The Use and Abuse of Reason

Reason is the greatest human prerogative. It distinguishes Man from all the inferior orders of creation. Reason is given to Man to keep him from sinking below his intended level, below the beasts, below inert nature. It is a super-added sense, if the term may be used. It is within his control to a large degree; it is beyond his command in, perhaps, a still larger degree. What is it and what are its uses and abuses? 

I. It is a seeing faculty; it is the immaterial eye of the individual. It perceives. Its object is truth. It doesn't make truth, no more than any eye creates the objects depicted upon the retina. The eye doesn't bring into being the thing it looks upon—that thing simply enters into the area of its vision. Were there was no object Man wouldn't see it. For instance, the reason, or the intellect of Man, doesn't make it true that two and two are four, but because it is true that two and two are four the mind sees it to be so. Run through the wide domain of intellectual facts, axioms, maxims, principles, etc.—these facts are not products of the mind; they simply are and present themselves to the mind under investigating or favoring conditions. This means truth isn't dependent on reason or mind, but reason is dependent on truth. In the strictest meaning, creation, that is, in the sense in which the term creation signifies the making of something out of nothing, there is no such thing in the intellectual order. Even God doesn't create truth. God is Truth, and from Him all truth flows into the human mind.  

II. Another use of reason is the comparing of one truth with another, and from the comparison deducing other intellectual facts. This is how we deduce the principal function of reason—in other words, its principal use. Its function isn't to imagine; imagination is another faculty below and subordinate to reason; nor is it to fancy, which is practically the same thing. Neither is its duty to originate. There will be no difficulty in understanding how originating in all matters, and especially in spiritual matters, is the parent of false teaching. If unbiased reason doesn't keep its eye on itself or its own quirks, but on the light of Scripture; if it consults neither feeling nor interest, but only fact or truth, the outcome will be the discovery of all that is needful in many things, but especially in discriminating between what is false and true in spiritual matters.

Reason is given to Man to enable him to ascertain the truth in all things beneficial to his material and spiritual welfare. Above all to his spiritual welfare—the welfare of his highest nature. Properly used it will lead to good; abused and it will just as inevitably lead to disaster. It is a pity that we must confess that Man, a reasonable creature, has been extremely irrational in the use of that very faculty whereby it is in his power to truly comprehend the good. Man simply abuses his reason.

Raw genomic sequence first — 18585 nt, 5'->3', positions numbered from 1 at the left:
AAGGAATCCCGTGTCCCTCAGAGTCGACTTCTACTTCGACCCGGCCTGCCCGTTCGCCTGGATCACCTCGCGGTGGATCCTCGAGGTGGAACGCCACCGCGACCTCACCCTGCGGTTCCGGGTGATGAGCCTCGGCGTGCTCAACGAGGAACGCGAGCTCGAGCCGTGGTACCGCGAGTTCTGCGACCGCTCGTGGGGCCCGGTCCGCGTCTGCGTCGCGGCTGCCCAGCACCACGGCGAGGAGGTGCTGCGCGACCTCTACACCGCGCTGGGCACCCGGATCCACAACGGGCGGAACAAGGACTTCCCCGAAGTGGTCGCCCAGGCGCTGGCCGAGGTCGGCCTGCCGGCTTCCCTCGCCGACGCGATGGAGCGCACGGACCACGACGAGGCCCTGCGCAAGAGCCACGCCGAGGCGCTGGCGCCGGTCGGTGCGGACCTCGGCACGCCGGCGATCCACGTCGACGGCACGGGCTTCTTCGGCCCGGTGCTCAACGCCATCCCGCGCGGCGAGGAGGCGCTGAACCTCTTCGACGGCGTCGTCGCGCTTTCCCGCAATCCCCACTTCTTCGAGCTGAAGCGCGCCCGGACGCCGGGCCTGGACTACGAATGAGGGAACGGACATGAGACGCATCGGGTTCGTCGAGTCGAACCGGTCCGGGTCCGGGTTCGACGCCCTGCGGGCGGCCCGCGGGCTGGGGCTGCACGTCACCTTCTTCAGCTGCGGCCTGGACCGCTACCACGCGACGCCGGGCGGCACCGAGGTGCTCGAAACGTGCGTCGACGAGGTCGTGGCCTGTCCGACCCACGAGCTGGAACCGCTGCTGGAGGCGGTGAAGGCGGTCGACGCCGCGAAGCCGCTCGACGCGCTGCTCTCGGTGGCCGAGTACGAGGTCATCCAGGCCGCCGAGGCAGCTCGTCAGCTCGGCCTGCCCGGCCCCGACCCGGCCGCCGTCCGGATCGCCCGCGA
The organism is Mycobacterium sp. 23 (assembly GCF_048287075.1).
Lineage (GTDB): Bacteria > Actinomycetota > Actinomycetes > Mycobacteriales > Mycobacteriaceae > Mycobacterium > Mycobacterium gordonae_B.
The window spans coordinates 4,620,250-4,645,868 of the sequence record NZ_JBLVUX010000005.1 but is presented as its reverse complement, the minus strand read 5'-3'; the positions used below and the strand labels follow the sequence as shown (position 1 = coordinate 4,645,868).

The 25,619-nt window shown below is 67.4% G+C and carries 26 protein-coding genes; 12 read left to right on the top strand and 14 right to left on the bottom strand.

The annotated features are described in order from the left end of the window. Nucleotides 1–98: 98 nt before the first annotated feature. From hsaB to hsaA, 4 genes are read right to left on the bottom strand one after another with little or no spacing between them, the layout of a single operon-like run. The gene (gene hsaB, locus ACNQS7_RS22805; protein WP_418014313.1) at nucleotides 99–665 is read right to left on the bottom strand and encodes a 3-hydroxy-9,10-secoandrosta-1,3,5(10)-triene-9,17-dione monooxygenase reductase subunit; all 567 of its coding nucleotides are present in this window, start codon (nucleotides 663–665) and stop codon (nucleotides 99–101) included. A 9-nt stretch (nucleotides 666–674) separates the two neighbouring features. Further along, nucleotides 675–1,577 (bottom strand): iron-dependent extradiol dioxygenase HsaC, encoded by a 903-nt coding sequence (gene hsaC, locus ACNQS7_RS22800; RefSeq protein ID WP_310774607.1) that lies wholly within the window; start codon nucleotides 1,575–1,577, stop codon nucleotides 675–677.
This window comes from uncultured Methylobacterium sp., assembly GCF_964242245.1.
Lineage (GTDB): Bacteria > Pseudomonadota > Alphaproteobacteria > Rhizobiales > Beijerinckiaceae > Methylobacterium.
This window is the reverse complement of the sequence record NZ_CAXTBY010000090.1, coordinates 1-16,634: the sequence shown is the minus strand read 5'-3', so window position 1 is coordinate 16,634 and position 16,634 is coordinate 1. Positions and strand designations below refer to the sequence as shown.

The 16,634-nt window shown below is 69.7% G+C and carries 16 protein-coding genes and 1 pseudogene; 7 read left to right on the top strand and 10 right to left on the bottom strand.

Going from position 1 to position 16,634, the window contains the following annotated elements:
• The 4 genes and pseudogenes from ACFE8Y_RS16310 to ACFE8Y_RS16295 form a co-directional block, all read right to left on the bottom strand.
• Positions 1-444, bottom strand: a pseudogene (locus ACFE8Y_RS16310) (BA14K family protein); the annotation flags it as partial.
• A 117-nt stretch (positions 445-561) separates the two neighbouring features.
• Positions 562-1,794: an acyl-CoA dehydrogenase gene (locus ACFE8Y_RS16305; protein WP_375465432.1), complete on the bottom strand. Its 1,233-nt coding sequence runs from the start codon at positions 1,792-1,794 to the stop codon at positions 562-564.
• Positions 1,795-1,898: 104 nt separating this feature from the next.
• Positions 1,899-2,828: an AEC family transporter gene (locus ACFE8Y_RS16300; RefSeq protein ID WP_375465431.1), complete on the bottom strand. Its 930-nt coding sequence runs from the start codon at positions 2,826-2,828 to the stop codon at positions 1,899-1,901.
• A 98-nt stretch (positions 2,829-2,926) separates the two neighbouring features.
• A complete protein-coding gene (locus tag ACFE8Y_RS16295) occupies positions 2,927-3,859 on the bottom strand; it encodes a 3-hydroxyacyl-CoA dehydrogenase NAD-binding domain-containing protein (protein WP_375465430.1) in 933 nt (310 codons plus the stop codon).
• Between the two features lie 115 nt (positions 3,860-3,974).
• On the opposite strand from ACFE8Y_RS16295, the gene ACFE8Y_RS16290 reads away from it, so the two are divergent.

The Abuse of Reason
I. Naturally all the misuse a person makes of his reason comes from his misconception of the nature and object and limits of that faculty. He mistakes its nature, and therefore, supposes that it is in its power to make or unmake truth, that within the grasp of his denial and admission lies the existence of truth. Reason doesn't make truth, but truth existed before any human mind. 

II. Man abuses the reason which God has given him by supposing that the whole region of truth is his to discover, to roam over, to command. He so much revels in his reason, and his reason is so much of a joy to him, that he allows it to run away blindly. In other words, liberty of thought is his motto. A man can think what he pleases and as he pleases. It is noticeable that one allows reason more liberty than one allows the senses, since there are things from which one turns away. In thought, so the axiom permits, there is no restriction. This fallacious license of thought leads to a pernicious boldness. 

III. Unlimitation. No boundaries to the exercise of this faculty. No sacredness. No horizons. No remembering that there are things that exist and are true that are beyond the comprehension of reason. This limitlessness of reason's prerogatives begets a spirit of reckless intrusiveness, since it assumes to be the sole umpire in matters of truth and falsehood, of good and evil. Reason somehow becomes its own law, and it legislates for God and man, for time and eternity; something reason is ill equipped to do.